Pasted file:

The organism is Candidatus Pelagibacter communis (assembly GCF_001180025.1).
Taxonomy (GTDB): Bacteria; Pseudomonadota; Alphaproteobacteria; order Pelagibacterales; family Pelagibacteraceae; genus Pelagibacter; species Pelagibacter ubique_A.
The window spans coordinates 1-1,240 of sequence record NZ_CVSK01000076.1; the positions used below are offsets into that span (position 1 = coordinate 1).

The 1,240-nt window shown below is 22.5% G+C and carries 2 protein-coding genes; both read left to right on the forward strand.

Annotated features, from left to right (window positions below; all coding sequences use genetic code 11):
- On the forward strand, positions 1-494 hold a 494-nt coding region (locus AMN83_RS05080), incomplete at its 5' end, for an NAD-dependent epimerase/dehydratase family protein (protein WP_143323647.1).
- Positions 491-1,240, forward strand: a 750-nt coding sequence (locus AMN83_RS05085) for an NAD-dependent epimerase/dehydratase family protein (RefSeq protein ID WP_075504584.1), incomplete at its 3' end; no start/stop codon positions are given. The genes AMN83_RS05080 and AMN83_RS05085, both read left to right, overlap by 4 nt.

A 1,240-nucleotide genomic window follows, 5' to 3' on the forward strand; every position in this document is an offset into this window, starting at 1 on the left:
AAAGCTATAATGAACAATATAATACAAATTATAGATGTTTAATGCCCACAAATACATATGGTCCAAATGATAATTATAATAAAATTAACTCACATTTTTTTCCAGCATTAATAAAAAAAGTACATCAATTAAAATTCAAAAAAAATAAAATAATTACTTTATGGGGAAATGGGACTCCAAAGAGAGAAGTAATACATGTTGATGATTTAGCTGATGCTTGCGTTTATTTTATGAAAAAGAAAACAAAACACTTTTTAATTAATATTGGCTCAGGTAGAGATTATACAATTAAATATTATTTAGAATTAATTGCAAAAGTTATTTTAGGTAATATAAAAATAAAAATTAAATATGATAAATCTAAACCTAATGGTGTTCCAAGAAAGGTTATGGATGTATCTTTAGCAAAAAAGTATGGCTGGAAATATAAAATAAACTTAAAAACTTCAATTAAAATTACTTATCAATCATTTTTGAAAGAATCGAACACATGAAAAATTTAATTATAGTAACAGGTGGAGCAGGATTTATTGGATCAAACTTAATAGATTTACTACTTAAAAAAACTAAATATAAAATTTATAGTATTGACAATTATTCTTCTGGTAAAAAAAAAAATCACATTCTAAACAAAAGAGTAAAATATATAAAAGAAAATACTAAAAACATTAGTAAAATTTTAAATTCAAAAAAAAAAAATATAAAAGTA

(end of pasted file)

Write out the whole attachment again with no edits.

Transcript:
The organism is Candidatus Pelagibacter communis (assembly GCF_001180025.1).
Taxonomy (GTDB): Bacteria; Pseudomonadota; Alphaproteobacteria; order Pelagibacterales; family Pelagibacteraceae; genus Pelagibacter; species Pelagibacter ubique_A.
The window spans coordinates 1-1,240 of sequence record NZ_CVSK01000076.1; the positions used below are offsets into that span (position 1 = coordinate 1).

The 1,240-nt window shown below is 22.5% G+C and carries 2 protein-coding genes; both read left to right on the forward strand.

Annotated features, from left to right (window positions below; all coding sequences use genetic code 11):
- On the forward strand, positions 1-494 hold a 494-nt coding region (locus AMN83_RS05080), incomplete at its 5' end, for an NAD-dependent epimerase/dehydratase family protein (protein WP_143323647.1).
- Positions 491-1,240, forward strand: a 750-nt coding sequence (locus AMN83_RS05085) for an NAD-dependent epimerase/dehydratase family protein (RefSeq protein ID WP_075504584.1), incomplete at its 3' end; no start/stop codon positions are given. The genes AMN83_RS05080 and AMN83_RS05085, both read left to right, overlap by 4 nt.

A 1,240-nucleotide genomic window follows, 5' to 3' on the forward strand; every position in this document is an offset into this window, starting at 1 on the left:
AAAGCTATAATGAACAATATAATACAAATTATAGATGTTTAATGCCCACAAATACATATGGTCCAAATGATAATTATAATAAAATTAACTCACATTTTTTTCCAGCATTAATAAAAAAAGTACATCAATTAAAATTCAAAAAAAATAAAATAATTACTTTATGGGGAAATGGGACTCCAAAGAGAGAAGTAATACATGTTGATGATTTAGCTGATGCTTGCGTTTATTTTATGAAAAAGAAAACAAAACACTTTTTAATTAATATTGGCTCAGGTAGAGATTATACAATTAAATATTATTTAGAATTAATTGCAAAAGTTATTTTAGGTAATATAAAAATAAAAATTAAATATGATAAATCTAAACCTAATGGTGTTCCAAGAAAGGTTATGGATGTATCTTTAGCAAAAAAGTATGGCTGGAAATATAAAATAAACTTAAAAACTTCAATTAAAATTACTTATCAATCATTTTTGAAAGAATCGAACACATGAAAAATTTAATTATAGTAACAGGTGGAGCAGGATTTATTGGATCAAACTTAATAGATTTACTACTTAAAAAAACTAAATATAAAATTTATAGTATTGACAATTATTCTTCTGGTAAAAAAAAAAATCACATTCTAAACAAAAGAGTAAAATATATAAAAGAAAATACTAAAAACATTAGTAAAATTTTAAATTCAAAAAAAAAAAATATAAAAGTA